Book Reviews

Modern Girls by Jennifer S. Brown

modern-girlsModern Girls Reviewed by Louise Miller:

Modern Girls by Jennifer S. Brown is such an engrossing novel. Once I started, I couldn’t stop reading. Brown has an incredible hand with details, using every one of the five senses. I feel like I know the textures and smells of the streets and cramped apartments of the Lower East Side in the 30’s, the closeness of living in small spaces with large families. I could taste the pickled tongue and smell the scent of Aqua Velva. Brown also has a skillful hand at weaving in historical details. I learned so much about this time in our history, both culturally and politically, and am intrigued to know more. Modern Girls is told from the points of view of both Rose and her daughter Dottie. As a writer, I am impressed with the way Brown effortlessly moves from one distinct voice to the other. I love both main characters with equal measure. A wonderful debut!

Louise Miller is a writer and pastry chef who lives and works in Boston, Massachusetts. She attended Portland School of Art (now Maine College of Art) where she studied photography. She left art school when she ran out of money, and still dreams of going back someday. Louise started her first baking job in 1994, at a little bakery in Cambridge, MA. She hated her first job, gave notice and had vowed never to work in a kitchen again, when on her last day she met her baking mentor, who talked her into staying on by offering to teach her the art of pastry. Louise has been a baker/pastry chef for over twenty years. She has worked in an exclusive golf club, the private kitchen of a major investment firm, a macrobiotic restaurant where she could only use maple syrup and barley malt as sweeteners, and a kosher gourmet shop. She is currently the pastry chef of The Union Club of Boston, a historic private club formed in 1863, where she has worked for the past thirteen years.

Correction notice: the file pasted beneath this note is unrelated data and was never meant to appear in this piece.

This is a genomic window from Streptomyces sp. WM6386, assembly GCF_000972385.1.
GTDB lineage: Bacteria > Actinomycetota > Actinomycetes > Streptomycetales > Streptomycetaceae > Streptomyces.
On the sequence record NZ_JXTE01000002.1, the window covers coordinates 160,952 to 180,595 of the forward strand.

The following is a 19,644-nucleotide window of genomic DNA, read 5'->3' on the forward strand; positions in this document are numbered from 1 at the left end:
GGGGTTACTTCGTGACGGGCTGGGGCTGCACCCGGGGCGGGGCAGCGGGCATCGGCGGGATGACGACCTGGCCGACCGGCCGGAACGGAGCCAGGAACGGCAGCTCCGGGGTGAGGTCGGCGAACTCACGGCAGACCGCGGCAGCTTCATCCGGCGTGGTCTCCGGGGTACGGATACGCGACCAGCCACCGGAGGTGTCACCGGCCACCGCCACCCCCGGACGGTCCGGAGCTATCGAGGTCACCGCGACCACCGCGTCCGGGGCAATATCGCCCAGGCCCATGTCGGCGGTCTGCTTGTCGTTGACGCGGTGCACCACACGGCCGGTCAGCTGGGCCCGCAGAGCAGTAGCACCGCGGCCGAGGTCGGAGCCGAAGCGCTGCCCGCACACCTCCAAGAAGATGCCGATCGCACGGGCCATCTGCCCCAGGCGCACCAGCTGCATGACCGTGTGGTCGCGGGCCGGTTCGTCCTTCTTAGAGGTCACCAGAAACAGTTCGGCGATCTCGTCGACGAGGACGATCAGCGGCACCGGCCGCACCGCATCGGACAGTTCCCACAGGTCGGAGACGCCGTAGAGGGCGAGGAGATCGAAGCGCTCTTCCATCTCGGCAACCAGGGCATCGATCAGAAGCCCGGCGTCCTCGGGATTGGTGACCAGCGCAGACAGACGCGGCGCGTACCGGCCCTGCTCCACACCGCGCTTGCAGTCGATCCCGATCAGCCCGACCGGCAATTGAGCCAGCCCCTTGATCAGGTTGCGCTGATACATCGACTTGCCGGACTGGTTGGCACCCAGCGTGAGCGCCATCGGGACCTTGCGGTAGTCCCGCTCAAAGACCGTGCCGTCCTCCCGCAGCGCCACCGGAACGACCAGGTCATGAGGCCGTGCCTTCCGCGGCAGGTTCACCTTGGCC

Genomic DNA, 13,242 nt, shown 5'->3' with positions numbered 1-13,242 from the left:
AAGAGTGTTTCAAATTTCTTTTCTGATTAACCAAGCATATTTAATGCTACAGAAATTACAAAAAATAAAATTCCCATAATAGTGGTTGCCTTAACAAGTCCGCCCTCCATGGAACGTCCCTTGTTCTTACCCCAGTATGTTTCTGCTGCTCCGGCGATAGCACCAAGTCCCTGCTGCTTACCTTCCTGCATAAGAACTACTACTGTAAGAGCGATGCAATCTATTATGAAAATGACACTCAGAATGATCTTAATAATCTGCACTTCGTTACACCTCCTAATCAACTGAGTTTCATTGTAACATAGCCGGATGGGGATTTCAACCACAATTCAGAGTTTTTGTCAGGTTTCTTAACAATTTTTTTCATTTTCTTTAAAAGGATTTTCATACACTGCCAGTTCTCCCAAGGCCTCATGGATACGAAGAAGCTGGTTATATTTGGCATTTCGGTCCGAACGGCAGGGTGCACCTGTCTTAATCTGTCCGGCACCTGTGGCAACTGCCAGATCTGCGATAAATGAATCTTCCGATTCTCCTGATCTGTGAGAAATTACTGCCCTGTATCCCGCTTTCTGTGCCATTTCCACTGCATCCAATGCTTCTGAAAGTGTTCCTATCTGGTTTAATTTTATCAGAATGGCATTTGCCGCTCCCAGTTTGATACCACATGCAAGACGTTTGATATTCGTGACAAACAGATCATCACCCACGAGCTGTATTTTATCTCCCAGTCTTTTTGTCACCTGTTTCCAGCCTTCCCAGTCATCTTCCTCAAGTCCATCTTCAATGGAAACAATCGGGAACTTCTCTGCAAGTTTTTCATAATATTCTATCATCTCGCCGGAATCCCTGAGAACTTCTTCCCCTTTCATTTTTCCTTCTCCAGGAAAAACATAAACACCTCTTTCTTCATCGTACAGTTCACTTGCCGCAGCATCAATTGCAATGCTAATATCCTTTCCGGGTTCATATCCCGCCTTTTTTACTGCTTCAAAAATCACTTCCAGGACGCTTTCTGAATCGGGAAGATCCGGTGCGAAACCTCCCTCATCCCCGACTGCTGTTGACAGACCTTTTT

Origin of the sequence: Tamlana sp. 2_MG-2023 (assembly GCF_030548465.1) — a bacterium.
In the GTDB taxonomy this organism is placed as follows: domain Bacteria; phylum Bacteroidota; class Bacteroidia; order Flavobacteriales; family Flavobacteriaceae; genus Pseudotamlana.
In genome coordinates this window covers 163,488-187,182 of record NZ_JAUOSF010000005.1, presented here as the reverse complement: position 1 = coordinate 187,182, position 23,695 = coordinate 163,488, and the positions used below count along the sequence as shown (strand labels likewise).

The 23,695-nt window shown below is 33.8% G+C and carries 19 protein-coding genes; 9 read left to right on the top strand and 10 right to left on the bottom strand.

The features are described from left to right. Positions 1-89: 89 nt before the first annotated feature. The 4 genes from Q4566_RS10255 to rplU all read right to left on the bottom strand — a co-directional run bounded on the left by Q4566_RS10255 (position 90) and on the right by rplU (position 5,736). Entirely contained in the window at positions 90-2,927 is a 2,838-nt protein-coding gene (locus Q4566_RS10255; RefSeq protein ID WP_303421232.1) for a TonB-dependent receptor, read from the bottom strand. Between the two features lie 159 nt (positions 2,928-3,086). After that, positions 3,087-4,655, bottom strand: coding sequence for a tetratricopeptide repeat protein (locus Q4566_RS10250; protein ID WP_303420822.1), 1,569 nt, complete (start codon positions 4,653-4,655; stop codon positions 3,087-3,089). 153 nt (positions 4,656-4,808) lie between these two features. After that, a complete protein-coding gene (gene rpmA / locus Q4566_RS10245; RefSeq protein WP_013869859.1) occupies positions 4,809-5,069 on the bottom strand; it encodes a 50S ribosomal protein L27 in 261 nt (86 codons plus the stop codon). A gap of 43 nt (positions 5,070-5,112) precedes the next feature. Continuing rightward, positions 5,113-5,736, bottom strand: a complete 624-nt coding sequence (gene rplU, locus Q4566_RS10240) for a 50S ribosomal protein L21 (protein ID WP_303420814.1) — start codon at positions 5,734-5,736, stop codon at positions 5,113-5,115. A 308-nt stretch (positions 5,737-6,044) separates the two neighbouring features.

A lifelong lover of reading, Louise began her first attempt at novel writing in 2009. She received a scholarship in 2012 to attend GrubStreet’s Novel Incubator program, a year-long workshop for novelists, where she worked on the final revisions of her novel The City Baker’s Guide To Country Living.

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